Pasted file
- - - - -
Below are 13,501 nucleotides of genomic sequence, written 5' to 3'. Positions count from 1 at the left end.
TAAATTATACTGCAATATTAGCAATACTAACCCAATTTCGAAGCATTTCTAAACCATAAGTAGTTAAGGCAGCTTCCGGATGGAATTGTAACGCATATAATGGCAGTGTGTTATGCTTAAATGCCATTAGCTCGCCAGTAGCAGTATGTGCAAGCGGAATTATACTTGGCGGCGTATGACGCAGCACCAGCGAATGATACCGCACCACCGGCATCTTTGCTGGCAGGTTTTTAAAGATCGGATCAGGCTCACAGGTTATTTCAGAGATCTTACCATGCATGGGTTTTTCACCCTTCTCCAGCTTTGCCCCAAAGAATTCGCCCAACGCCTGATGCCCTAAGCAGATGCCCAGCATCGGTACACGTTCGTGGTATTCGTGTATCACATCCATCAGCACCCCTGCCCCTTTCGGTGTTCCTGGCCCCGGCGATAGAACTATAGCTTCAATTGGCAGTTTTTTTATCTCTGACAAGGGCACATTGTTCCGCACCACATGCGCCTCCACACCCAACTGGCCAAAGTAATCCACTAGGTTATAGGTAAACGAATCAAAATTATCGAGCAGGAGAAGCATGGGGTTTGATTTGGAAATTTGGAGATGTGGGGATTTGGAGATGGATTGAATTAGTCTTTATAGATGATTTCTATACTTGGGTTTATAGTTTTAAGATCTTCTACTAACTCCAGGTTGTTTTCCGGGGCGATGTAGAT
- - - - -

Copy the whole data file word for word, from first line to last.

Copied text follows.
Below are 13,501 nucleotides of genomic sequence, written 5' to 3'. Positions count from 1 at the left end.
TAAATTATACTGCAATATTAGCAATACTAACCCAATTTCGAAGCATTTCTAAACCATAAGTAGTTAAGGCAGCTTCCGGATGGAATTGTAACGCATATAATGGCAGTGTGTTATGCTTAAATGCCATTAGCTCGCCAGTAGCAGTATGTGCAAGCGGAATTATACTTGGCGGCGTATGACGCAGCACCAGCGAATGATACCGCACCACCGGCATCTTTGCTGGCAGGTTTTTAAAGATCGGATCAGGCTCACAGGTTATTTCAGAGATCTTACCATGCATGGGTTTTTCACCCTTCTCCAGCTTTGCCCCAAAGAATTCGCCCAACGCCTGATGCCCTAAGCAGATGCCCAGCATCGGTACACGTTCGTGGTATTCGTGTATCACATCCATCAGCACCCCTGCCCCTTTCGGTGTTCCTGGCCCCGGCGATAGAACTATAGCTTCAATTGGCAGTTTTTTTATCTCTGACAAGGGCACATTGTTCCGCACCACATGCGCCTCCACACCCAACTGGCCAAAGTAATCCACTAGGTTATAGGTAAACGAATCAAAATTATCGAGCAGGAGAAGCATGGGGTTTGATTTGGAAATTTGGAGATGTGGGGATTTGGAGATGGATTGAATTAGTCTTTATAGATGATTTCTATACTTGGGTTTATAGTTTTAAGATCTTCTACTAACTCCAGGTTGTTTTCCGGGGCGATGTAGAT